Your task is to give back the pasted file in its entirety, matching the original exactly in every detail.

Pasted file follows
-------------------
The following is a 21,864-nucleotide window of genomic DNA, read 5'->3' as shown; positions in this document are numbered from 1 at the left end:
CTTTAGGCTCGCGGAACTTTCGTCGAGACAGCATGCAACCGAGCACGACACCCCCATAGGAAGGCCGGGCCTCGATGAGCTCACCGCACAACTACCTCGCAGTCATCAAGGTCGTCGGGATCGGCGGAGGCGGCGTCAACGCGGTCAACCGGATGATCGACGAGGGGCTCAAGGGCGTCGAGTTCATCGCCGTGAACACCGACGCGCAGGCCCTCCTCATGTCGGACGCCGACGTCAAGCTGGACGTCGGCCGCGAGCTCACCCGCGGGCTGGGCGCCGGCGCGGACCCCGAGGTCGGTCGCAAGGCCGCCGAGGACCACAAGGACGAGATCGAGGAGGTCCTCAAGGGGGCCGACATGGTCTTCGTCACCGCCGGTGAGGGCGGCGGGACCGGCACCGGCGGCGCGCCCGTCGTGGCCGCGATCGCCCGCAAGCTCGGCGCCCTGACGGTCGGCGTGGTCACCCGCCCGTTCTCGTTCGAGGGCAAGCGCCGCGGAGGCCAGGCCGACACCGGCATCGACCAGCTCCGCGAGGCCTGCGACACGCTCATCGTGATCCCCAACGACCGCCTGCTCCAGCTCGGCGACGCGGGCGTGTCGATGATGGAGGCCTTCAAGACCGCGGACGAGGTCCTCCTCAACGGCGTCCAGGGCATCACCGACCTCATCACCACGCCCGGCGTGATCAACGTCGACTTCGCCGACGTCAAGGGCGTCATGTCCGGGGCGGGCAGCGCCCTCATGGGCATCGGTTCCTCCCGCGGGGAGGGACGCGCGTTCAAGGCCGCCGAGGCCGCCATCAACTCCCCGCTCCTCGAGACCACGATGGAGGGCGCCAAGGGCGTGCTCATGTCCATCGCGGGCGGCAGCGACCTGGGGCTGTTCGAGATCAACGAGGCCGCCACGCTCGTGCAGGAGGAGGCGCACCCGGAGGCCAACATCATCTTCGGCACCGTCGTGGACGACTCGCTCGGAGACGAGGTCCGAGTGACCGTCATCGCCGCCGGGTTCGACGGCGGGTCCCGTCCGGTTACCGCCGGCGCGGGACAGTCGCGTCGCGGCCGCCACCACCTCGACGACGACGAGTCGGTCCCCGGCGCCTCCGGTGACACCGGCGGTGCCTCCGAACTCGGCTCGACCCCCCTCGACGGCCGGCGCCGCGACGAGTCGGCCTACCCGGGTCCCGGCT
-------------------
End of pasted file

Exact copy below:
The following is a 21,864-nucleotide window of genomic DNA, read 5'->3' as shown; positions in this document are numbered from 1 at the left end:
CTTTAGGCTCGCGGAACTTTCGTCGAGACAGCATGCAACCGAGCACGACACCCCCATAGGAAGGCCGGGCCTCGATGAGCTCACCGCACAACTACCTCGCAGTCATCAAGGTCGTCGGGATCGGCGGAGGCGGCGTCAACGCGGTCAACCGGATGATCGACGAGGGGCTCAAGGGCGTCGAGTTCATCGCCGTGAACACCGACGCGCAGGCCCTCCTCATGTCGGACGCCGACGTCAAGCTGGACGTCGGCCGCGAGCTCACCCGCGGGCTGGGCGCCGGCGCGGACCCCGAGGTCGGTCGCAAGGCCGCCGAGGACCACAAGGACGAGATCGAGGAGGTCCTCAAGGGGGCCGACATGGTCTTCGTCACCGCCGGTGAGGGCGGCGGGACCGGCACCGGCGGCGCGCCCGTCGTGGCCGCGATCGCCCGCAAGCTCGGCGCCCTGACGGTCGGCGTGGTCACCCGCCCGTTCTCGTTCGAGGGCAAGCGCCGCGGAGGCCAGGCCGACACCGGCATCGACCAGCTCCGCGAGGCCTGCGACACGCTCATCGTGATCCCCAACGACCGCCTGCTCCAGCTCGGCGACGCGGGCGTGTCGATGATGGAGGCCTTCAAGACCGCGGACGAGGTCCTCCTCAACGGCGTCCAGGGCATCACCGACCTCATCACCACGCCCGGCGTGATCAACGTCGACTTCGCCGACGTCAAGGGCGTCATGTCCGGGGCGGGCAGCGCCCTCATGGGCATCGGTTCCTCCCGCGGGGAGGGACGCGCGTTCAAGGCCGCCGAGGCCGCCATCAACTCCCCGCTCCTCGAGACCACGATGGAGGGCGCCAAGGGCGTGCTCATGTCCATCGCGGGCGGCAGCGACCTGGGGCTGTTCGAGATCAACGAGGCCGCCACGCTCGTGCAGGAGGAGGCGCACCCGGAGGCCAACATCATCTTCGGCACCGTCGTGGACGACTCGCTCGGAGACGAGGTCCGAGTGACCGTCATCGCCGCCGGGTTCGACGGCGGGTCCCGTCCGGTTACCGCCGGCGCGGGACAGTCGCGTCGCGGCCGCCACCACCTCGACGACGACGAGTCGGTCCCCGGCGCCTCCGGTGACACCGGCGGTGCCTCCGAACTCGGCTCGACCCCCCTCGACGGCCGGCGCCGCGACGAGTCGGCCTACCCGGGTCCCGGCT